BROWN: To the south of the Iraqi capital, elements of the 101st Airborne found themselves momentarily trapped in the crowded streets of Najaf, with the gold dome of the Ali mosque in the distance, a mosque sacred to Shiite Muslims, angry crowds surrounded a small patrol. They believed the Americans were heading for the mosque. They were not. They were en route instead to a meeting with mosque's leader. CNN's Ryan Chilcote was in the middle. RYAN CHILCOTE, CNN CORRESPONDENT: No one apparently told the crowd of the soldiers' intentions. And as you can probably see from this video, complete chaos ensued.
BROWN: The troops withdrew and the meeting rescheduled. To the east of Baghdad, not far from the Iraqi city of Kut, marines took away stack of rifles as they moved through the town. And to ensure they would not be used again an American tank went to work. From U.S. Central Command, some new and intriguing pictures. Here American special forces raid one of Saddam Hussein's many palaces about 50 miles north of Baghdad. Nobody home. But commanders say some documents were seized, and American troops also seized an important dam, before it could be destroyed by Iraqi troops.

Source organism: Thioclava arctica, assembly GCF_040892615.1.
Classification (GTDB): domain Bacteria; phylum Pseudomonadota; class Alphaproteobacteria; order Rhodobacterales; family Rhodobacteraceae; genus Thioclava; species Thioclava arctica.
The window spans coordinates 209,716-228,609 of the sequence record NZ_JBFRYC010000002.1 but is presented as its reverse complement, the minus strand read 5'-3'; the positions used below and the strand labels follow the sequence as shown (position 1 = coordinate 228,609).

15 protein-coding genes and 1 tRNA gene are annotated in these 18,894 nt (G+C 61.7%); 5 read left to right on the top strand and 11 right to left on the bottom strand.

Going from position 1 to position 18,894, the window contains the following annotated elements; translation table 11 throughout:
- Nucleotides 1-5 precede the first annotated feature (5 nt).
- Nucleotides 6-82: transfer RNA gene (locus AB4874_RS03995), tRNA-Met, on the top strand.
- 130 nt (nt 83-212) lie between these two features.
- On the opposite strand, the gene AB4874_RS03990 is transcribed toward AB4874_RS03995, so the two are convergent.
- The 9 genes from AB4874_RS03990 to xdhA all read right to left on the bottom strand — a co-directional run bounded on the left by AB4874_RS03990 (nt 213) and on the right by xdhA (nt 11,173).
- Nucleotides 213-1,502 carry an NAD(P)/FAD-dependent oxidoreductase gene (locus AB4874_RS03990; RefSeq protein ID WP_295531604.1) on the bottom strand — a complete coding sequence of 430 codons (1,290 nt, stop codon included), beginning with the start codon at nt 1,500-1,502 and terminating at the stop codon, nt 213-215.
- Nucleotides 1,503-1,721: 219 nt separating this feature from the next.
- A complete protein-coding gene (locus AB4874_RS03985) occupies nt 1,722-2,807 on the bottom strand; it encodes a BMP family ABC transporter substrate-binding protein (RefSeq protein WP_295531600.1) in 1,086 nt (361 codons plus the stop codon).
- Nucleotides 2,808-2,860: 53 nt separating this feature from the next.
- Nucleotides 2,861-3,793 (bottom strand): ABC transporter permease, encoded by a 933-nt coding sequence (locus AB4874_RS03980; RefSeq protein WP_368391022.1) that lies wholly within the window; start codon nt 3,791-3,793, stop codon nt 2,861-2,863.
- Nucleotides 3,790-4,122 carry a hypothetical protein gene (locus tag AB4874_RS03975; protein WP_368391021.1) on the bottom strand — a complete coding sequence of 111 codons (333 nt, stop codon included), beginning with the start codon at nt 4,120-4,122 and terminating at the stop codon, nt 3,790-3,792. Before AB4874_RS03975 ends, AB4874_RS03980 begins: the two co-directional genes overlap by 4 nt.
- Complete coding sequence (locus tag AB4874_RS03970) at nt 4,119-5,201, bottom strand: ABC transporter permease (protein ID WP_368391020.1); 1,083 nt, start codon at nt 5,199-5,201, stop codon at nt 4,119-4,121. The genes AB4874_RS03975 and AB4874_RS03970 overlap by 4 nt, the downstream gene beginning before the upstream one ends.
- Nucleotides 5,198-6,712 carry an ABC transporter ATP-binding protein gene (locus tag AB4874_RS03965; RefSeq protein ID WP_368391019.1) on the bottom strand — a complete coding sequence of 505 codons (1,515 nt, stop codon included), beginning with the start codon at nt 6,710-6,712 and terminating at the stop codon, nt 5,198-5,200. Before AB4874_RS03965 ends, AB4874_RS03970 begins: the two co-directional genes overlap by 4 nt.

New video, too, of that rescue of Private First class Jessica lynch. You can see her being carried down the stairs of that hospital where she was found, then loaded into the waiting helicopter. Her family says she is doing as well as can be expected.
SANJAY GUPTA, CNN MEDICAL CORRESPONDENT: I actually assisted in that particular operation. The mother was also operated on for a significant abdominal injury.